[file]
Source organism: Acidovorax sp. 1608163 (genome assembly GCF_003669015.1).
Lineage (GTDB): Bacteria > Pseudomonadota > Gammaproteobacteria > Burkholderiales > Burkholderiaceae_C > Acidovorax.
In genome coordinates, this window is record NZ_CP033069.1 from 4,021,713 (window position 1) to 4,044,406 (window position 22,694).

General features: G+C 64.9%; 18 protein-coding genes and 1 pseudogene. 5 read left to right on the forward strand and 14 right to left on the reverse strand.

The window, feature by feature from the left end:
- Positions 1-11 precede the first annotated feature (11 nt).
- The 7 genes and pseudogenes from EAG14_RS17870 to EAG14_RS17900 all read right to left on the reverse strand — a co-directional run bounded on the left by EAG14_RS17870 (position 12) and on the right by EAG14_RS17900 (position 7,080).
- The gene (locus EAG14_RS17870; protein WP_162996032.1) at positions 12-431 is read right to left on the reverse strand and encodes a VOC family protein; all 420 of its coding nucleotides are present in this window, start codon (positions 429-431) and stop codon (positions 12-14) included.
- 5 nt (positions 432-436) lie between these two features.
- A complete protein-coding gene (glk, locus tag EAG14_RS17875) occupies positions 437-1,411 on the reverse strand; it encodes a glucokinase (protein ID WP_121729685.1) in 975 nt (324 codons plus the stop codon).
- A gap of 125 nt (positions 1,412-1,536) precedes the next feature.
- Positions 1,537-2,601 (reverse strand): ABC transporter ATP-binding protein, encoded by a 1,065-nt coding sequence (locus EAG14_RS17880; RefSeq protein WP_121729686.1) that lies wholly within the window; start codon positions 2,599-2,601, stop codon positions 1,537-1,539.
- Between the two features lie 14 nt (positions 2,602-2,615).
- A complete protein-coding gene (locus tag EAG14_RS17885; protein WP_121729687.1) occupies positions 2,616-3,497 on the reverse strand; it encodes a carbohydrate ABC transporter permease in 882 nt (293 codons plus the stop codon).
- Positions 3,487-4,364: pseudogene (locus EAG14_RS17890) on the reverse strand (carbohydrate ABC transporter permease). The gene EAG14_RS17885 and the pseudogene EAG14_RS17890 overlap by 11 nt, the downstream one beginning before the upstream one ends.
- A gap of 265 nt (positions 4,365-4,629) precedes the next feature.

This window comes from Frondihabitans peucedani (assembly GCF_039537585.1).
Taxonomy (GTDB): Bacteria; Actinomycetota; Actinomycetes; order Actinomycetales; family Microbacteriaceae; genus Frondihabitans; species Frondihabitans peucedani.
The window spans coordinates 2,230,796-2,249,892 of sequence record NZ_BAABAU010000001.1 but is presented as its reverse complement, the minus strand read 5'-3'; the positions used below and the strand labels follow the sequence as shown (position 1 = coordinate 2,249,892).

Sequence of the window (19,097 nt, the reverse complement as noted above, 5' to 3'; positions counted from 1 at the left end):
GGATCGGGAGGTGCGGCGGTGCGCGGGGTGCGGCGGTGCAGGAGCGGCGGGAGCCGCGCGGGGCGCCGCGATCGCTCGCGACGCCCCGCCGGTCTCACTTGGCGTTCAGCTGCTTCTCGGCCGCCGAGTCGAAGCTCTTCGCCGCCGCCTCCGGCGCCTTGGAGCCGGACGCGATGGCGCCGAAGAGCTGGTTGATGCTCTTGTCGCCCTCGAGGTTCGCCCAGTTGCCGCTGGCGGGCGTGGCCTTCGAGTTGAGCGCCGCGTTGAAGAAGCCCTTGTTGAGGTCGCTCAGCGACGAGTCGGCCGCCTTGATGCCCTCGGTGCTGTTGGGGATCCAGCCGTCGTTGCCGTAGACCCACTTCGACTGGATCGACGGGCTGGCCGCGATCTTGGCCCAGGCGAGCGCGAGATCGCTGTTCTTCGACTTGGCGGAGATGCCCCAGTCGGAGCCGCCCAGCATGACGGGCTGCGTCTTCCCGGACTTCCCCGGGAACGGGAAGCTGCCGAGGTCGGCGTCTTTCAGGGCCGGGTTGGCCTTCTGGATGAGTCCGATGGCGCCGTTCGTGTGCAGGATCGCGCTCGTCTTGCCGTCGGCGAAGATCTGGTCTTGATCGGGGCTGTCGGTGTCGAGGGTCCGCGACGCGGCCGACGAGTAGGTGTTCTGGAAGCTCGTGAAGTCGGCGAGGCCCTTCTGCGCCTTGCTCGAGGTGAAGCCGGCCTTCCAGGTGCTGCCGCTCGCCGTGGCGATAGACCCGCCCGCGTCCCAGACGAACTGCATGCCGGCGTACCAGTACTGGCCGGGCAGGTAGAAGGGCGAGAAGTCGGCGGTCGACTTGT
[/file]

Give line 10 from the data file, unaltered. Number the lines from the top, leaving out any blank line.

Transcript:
- A complete protein-coding gene (glk, locus tag EAG14_RS17875) occupies positions 437-1,411 on the reverse strand; it encodes a glucokinase (protein ID WP_121729685.1) in 975 nt (324 codons plus the stop codon).